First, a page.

Hard questions about the concrete return on a social media campaign can be enough to make a marketer break out in a cold sweat. It’s not about driving direct sales, it’s about brand equity and customer service and a host of other very real forces that most people still can’t quantify. If only your clients, your boss and your co-workers could see that.
Steve Kerho argues that the problem is that we ascribe all the benefit from a sale to the customer’s last point of contact. He holds that ROI calculations needs be distributed across all elements of the marketing effort, so that every aspect gets a little credit.
That’s a good start, but I think the conversation needs to go further. Marketing isn’t additive; it’s multiplicative. Your impression of say, SmartBrief on Social Media, isn’t just the sum of visiting this blog or getting our newsletter or following us on Twitter. The way you experience a brand for the first time can color every other encounter you have with that brand. Everything a brand does after that point is about reinforcing or somehow altering that initial impression. You can’t just add all your points of contact with customers together and expect to understand how they see your brand. You need to look at the order of operations as much as the components involved.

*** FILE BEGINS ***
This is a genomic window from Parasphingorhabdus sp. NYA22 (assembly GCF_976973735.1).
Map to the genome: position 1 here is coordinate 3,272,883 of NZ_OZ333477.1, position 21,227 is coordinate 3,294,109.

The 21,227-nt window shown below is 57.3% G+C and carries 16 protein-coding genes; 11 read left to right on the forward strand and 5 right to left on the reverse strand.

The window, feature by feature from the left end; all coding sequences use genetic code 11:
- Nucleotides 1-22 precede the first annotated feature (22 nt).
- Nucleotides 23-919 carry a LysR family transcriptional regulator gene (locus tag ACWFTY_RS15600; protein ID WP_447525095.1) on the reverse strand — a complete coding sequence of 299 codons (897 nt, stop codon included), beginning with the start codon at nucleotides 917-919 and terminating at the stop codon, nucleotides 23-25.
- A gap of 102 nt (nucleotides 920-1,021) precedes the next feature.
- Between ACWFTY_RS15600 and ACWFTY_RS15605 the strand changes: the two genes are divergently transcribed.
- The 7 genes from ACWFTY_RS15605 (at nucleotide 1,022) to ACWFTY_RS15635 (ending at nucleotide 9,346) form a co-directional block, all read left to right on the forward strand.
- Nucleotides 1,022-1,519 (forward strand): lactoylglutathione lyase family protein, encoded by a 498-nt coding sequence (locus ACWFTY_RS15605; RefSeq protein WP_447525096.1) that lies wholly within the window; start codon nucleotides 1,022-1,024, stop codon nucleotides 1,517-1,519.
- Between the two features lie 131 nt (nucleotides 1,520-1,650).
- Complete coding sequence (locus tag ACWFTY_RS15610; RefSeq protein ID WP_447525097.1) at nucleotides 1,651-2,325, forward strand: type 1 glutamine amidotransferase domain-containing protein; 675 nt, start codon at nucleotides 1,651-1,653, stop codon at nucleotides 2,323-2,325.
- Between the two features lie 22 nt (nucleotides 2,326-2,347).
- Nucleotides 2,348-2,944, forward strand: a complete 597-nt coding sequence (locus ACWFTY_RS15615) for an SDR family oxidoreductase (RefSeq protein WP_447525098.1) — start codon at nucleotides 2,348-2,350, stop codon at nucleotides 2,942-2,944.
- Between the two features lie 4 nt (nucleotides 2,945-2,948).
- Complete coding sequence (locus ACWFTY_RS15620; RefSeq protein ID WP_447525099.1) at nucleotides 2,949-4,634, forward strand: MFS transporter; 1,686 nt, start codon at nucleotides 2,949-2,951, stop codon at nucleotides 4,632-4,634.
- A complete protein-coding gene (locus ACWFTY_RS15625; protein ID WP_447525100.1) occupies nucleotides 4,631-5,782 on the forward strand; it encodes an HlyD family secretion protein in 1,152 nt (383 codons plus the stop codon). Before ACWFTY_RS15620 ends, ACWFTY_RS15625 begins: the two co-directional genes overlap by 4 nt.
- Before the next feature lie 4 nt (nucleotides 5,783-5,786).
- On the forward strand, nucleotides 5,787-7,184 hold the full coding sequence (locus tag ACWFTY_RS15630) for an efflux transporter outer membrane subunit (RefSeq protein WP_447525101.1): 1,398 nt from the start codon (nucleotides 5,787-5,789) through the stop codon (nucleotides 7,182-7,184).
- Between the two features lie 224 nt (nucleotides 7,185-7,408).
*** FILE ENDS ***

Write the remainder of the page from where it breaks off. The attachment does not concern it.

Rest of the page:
Part of why social media is so valuable is that it provides another way to make first contact with your brand, which can subtly influence the perception of your brand in other channels. If you want to know what social media is worth to you, start from the big picture and work backwards.
Do you think your ads are experienced holistically? How do you integrate social media with the rest of your ad strategy? Does social media play a lead role or sing backup to other platforms?
Image credit, kemie, via iStock